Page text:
Roby Lazar practises what he preaches.
"After working on a series of images using a variety of kitchen appliances, I thought my photographic project was complete. However, like many tasks we undertake, I discovered that as one composition was completed, several new and divergent paths appeared, inviting further exploration.
"My kitchen series developed from looking at common appliances and converting their basic shapes into abstracts. By photographing and processing a jug or a coffee maker, for instance, I was able to understand and reinterpret the everyday in a completely different way. I could reconstruct the shape using different camera angles and cropping, or change the colour by taking the curve line in Photoshop to extreme limits.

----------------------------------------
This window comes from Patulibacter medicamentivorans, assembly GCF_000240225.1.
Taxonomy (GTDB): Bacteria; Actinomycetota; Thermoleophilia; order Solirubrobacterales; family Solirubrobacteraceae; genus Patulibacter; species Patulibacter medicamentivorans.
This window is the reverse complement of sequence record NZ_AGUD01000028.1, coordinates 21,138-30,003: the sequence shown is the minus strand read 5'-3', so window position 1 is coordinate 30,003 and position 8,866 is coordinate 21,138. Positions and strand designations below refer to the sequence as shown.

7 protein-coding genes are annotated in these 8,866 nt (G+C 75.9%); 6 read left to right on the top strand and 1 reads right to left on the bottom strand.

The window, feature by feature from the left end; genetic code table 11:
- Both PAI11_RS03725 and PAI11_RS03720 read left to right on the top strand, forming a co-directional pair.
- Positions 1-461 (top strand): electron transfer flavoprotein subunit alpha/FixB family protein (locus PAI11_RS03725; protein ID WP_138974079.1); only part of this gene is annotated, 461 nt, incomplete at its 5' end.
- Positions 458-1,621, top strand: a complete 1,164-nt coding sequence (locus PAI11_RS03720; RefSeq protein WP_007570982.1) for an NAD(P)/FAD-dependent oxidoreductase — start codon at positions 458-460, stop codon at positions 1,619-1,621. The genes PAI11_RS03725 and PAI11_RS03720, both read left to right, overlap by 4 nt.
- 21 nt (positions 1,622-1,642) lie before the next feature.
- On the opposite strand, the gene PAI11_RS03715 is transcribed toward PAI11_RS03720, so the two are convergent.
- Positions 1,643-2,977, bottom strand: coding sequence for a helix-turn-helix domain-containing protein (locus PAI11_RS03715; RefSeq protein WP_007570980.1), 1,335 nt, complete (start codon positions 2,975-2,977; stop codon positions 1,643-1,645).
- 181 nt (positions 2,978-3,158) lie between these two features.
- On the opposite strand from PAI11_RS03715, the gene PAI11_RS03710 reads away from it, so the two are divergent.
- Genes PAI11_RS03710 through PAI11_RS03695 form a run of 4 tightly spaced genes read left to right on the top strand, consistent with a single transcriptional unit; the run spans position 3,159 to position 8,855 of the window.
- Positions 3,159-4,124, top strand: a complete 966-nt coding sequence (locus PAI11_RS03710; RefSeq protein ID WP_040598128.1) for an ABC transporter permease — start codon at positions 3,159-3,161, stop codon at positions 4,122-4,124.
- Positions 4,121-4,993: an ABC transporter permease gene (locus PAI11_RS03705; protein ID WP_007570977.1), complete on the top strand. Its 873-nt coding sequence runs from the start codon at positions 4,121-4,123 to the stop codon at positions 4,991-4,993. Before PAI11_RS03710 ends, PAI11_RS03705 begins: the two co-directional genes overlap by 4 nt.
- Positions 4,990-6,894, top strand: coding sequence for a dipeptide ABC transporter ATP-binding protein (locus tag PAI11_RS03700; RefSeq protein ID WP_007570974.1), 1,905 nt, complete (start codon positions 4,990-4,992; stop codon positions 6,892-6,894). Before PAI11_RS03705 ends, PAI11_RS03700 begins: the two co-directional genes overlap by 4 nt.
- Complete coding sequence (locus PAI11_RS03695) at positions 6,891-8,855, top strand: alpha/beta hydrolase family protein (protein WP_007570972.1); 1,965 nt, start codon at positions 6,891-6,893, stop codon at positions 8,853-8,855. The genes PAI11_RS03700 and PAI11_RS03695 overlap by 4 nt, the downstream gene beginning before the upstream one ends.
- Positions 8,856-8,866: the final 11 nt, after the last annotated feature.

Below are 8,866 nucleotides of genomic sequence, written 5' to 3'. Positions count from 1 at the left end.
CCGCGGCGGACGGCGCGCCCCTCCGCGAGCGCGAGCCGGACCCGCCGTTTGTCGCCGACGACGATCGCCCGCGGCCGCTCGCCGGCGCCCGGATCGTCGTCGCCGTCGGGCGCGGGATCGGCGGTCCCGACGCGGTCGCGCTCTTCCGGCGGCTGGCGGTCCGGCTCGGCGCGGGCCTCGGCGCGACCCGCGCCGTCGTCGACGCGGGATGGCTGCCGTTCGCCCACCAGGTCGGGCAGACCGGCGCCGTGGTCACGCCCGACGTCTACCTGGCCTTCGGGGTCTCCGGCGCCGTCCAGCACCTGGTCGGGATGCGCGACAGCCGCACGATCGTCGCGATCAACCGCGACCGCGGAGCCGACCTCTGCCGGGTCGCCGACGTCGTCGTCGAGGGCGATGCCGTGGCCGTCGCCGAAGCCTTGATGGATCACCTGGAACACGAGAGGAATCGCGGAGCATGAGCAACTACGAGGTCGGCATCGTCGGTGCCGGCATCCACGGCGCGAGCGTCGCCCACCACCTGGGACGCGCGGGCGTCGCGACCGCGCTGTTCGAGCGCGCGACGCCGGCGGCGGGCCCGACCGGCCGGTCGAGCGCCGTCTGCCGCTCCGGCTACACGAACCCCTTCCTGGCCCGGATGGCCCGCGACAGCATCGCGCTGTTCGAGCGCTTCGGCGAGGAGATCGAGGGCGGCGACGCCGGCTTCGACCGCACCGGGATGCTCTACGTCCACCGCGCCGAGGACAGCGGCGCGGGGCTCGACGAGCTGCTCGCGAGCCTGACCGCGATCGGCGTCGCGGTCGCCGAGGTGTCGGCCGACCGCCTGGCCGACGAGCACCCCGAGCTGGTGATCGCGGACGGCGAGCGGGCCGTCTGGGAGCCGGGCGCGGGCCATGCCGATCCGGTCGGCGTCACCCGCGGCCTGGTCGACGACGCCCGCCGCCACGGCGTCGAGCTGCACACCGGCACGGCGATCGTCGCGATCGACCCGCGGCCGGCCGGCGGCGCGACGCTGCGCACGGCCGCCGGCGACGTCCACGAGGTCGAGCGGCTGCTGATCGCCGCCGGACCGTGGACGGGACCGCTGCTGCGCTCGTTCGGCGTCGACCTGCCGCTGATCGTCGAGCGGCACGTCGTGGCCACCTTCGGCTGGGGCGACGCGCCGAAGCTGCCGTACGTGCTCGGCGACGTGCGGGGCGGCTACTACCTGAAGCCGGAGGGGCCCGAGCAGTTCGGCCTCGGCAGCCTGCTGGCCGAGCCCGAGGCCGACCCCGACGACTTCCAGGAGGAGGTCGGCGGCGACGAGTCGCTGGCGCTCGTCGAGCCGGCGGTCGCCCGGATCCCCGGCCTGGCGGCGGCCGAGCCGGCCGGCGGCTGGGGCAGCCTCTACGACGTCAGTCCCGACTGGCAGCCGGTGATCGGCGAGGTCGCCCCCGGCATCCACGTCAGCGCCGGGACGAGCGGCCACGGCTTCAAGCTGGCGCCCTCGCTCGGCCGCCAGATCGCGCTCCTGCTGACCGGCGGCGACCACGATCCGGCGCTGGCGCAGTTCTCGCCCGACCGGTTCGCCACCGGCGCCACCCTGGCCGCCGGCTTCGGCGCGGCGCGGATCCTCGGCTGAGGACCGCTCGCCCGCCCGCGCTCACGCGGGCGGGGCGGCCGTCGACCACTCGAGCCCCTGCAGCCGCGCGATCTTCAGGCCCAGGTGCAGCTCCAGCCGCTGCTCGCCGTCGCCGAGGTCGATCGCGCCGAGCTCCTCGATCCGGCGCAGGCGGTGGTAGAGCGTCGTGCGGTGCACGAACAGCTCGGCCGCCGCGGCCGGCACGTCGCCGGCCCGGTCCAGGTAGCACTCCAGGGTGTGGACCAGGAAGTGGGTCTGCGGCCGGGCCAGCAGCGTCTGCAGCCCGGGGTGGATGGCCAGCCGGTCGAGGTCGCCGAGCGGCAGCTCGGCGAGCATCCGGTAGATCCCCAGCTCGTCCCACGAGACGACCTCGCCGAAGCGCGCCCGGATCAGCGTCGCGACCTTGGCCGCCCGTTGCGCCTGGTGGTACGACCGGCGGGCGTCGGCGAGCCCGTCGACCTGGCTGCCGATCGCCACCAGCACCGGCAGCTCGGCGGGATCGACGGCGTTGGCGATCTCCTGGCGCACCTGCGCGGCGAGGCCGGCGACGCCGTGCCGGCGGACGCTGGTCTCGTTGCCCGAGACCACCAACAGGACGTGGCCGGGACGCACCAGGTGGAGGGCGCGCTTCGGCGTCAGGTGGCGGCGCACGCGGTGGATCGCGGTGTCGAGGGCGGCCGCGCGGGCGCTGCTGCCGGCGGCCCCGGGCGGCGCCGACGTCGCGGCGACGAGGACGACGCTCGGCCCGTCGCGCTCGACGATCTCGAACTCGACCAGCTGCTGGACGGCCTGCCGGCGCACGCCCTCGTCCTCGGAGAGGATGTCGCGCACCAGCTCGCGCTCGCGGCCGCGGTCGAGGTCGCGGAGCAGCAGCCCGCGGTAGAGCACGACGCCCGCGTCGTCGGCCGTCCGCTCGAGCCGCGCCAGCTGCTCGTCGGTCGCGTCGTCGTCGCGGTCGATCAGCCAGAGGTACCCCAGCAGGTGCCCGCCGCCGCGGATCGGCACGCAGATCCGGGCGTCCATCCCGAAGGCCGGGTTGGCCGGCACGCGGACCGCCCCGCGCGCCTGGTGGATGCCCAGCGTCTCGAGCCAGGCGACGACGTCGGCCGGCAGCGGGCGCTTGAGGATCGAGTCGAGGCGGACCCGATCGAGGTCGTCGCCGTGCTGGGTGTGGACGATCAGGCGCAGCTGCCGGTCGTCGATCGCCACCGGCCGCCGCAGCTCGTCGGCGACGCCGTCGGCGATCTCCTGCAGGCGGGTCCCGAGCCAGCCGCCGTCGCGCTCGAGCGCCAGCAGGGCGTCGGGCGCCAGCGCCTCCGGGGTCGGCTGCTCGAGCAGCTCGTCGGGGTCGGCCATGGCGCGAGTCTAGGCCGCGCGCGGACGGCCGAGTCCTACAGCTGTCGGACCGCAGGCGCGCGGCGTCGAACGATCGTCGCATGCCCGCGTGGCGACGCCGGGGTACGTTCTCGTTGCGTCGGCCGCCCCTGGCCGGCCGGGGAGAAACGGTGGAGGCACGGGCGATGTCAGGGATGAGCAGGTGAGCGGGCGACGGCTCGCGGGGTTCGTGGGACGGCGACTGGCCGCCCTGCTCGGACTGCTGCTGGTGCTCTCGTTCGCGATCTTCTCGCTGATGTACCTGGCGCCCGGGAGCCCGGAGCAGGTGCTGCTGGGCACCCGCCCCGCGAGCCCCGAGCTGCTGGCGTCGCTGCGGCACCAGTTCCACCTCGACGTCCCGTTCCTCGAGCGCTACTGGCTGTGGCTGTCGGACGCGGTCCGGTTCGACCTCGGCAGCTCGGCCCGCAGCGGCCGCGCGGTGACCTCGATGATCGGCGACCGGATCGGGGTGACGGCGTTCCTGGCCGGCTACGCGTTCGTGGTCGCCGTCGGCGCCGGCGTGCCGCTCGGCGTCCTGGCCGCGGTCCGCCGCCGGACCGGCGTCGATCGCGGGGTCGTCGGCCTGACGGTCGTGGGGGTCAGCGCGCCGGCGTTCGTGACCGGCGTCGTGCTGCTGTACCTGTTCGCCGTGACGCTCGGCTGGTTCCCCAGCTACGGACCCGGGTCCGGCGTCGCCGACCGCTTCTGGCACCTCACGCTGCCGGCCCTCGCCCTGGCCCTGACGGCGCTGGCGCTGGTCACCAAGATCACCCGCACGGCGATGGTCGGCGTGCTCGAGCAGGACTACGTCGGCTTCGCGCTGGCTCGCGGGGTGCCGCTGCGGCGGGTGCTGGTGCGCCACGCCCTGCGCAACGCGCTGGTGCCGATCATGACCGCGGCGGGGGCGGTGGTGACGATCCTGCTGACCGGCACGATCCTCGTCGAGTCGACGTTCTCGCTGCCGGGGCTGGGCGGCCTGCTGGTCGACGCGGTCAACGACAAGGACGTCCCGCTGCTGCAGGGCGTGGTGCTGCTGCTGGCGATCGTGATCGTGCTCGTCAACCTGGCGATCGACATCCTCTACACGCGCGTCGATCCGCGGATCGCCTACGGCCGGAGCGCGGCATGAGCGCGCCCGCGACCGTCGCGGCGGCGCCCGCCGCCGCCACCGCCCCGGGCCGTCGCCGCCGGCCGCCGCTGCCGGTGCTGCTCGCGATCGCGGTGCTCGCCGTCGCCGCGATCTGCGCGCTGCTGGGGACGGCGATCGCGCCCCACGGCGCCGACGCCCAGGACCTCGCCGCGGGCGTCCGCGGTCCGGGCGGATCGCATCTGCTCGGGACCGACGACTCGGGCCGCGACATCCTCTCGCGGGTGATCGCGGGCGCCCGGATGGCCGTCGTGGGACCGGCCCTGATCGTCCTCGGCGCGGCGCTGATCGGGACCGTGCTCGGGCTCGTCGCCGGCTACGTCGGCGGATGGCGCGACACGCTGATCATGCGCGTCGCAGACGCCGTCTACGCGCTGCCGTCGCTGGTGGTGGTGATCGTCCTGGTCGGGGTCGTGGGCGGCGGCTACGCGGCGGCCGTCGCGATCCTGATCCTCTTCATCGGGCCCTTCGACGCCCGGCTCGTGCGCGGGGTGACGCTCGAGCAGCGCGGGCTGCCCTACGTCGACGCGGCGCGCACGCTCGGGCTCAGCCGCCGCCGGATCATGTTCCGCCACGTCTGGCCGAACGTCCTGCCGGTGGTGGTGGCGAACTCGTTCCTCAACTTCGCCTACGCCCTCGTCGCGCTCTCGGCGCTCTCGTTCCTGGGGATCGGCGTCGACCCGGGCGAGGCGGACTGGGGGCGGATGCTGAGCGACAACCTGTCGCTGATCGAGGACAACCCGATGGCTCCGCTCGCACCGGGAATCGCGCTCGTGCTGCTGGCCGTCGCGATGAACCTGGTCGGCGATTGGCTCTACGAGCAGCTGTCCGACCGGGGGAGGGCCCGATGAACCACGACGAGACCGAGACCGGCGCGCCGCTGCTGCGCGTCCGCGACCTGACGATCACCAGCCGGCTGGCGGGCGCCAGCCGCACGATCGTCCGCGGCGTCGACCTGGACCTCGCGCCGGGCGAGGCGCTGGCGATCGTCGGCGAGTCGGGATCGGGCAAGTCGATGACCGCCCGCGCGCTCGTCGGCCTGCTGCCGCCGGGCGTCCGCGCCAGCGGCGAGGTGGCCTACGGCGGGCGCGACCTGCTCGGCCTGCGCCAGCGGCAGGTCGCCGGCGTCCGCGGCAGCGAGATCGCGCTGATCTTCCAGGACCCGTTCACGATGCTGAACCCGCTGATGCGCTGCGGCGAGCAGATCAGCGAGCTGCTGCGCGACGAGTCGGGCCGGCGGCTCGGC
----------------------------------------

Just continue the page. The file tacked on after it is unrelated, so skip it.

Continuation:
"The next step in my photographic explorations was to introduce new and seemingly unrelated subjects. Mannequins discovered in the paintings of great artists such as Jeffery Smart and de Chirico; the colours of Matisse and the counterculture of the Dadaists. After journeying along this path, silent models decided to be bold and unconventional, joining with sculptural forms that I had photographed on a completely separate visit to Pompeii.
"And so a new series presented itself, with a background that was derived from the photographic reconstruction of kitchen appliances and major art movements from the past.
You can read how Roby did it and see more of his images in the current issue of Better Photography (Issue 105). Click on the link below to subscribe - plus you get immediate access to 50 back issues full of informative material and inspirational ideas! Use coupon code BP40 to get 40% off - just $29.88 for an annual subscription.